Truly I can see the future. A few weeks ago I wrote on this blog about a website run by Gordon Turner and Damien McCarthy, the two employment lawyers who set up www.serial-litigants.com, designed to keep a check on those claimants who repeatedly bring claims against different employers (or potential employers) for the same thing – usually discrimination claims. I welcomed the scheme but thought that it might hit problems with the Data Protection Act, which governs what information can be held on people and how it can be used. Then, lo and behold, I received this email from Gordon Turner a few days ago;
Take a look at this article from The Daily Telegraph. A good idea in principle but I’m wondering about the Data Protection issues involved, as well as the subsequent satellite litigation that would undoubtedly result. Does anyone remember the blacklist of “difficult” employees compiled by The Consulting Association (see my previous post on the subject here)? Or the National Staff Dismissal Register (see here) ?
I’ve written before about the National Staff Dismissal Register (NSDR) in the Retail Sector and the blacklist published by The Consulting Association (TCA) in the construction industry. The former is a joint venture between Action Against Business Crime (a consortium formed between leading retailers and the Home Office), the latter a database compiled by a private company that then sold details to about 40 leading construction companies. News comes this week that the government is planning to introduce regulations to proscribe blacklists used by companies to identify Trade Union members and thus not employ them. The TCA blacklist appears to have identified trade union members as trouble – e.g “ex shop steward definite problems” and similar. The government thinks, rightly, that potential employees should not be discriminated against because of their Trade Union membership.
The recent uproar over the revelation that a company called The Consulting Association (TCA) maintained a blacklist of “problem” employees which it then passed on to construction companies, reminded me of the National Staff Dismissal Register set up in the retail industry last year and which I wrote about in these pages last October. In that case Action Against Business Crime (AABC), a consortium formed between the Home Office (!!!) and the British Retail Consortium, set up a scheme to share information between potential employers of details of employees dismissed for offences of dishonesty, but not convicted in the criminal courts of wrongdoing. In other words if an employer dismissed an employee for theft or fraud they would then place that person’s details on the NSDR and thus make it much harder for them to get alternative work, at least within the retail sector. At the time it was claimed that this didn’t breach the Data Protection Act (DPA), which claim I still find rather surprising.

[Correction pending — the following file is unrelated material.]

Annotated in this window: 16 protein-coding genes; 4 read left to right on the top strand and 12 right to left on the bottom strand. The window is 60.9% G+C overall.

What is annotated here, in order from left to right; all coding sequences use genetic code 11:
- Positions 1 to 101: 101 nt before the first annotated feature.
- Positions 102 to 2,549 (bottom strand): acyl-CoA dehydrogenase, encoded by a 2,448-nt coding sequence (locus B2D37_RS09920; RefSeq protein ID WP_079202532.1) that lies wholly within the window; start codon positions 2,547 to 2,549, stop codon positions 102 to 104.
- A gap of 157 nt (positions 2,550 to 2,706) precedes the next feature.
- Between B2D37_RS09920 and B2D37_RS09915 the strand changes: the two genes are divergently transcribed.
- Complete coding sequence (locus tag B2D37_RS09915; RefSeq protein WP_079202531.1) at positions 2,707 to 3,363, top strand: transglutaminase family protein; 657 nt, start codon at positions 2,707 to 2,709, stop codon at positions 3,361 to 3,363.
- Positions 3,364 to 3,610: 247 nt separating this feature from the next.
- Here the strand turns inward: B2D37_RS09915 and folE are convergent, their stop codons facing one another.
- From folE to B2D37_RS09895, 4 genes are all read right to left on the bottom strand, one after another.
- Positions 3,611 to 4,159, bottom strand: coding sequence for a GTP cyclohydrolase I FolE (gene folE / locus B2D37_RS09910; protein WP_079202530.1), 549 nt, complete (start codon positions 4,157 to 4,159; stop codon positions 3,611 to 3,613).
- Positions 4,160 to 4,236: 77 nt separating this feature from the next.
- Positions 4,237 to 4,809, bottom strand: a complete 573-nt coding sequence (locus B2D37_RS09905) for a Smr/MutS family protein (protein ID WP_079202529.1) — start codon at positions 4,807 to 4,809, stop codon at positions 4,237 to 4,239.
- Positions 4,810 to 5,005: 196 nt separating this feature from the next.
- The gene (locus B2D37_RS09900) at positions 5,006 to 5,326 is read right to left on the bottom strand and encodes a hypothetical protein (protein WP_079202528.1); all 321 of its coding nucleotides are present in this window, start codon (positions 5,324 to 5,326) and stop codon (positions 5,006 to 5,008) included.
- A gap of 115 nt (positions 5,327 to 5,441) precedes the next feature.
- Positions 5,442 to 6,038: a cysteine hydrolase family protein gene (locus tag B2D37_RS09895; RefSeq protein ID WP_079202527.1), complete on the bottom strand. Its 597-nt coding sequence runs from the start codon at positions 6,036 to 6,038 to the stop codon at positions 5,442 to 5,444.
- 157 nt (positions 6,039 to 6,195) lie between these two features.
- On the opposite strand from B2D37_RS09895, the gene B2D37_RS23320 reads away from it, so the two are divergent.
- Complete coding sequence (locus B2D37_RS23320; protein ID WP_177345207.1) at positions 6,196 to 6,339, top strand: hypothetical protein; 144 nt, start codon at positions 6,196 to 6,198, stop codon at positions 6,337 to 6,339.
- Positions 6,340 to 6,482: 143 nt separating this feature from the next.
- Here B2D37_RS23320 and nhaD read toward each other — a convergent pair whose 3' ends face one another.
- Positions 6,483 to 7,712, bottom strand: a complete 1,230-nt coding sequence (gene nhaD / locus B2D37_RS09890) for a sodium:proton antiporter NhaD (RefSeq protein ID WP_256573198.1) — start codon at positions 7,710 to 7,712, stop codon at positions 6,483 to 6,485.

A rather alarming new initiative was reported last week: the creation of the National Staff Dismissal Register, by an organisation called Action Against Business Crime (AABC), a consortium formed between the Home office and the British Retail Consortium. It is a database for employers to share details on those staff dismissed (but not necessarily convicted in the criminal courts) for offences of dishonesty; e.g. theft, forgery, damage to company property and so on. According to the AABC’s own press release the register seeks to create a central register to cover those employees not convicted or cautioned for criminal offences. It appears that it is aimed at the retail industry at the moment, although it will almost certainly spread if successful. It will go live this month. Apparently it is not in contravention of the Data Protection Act.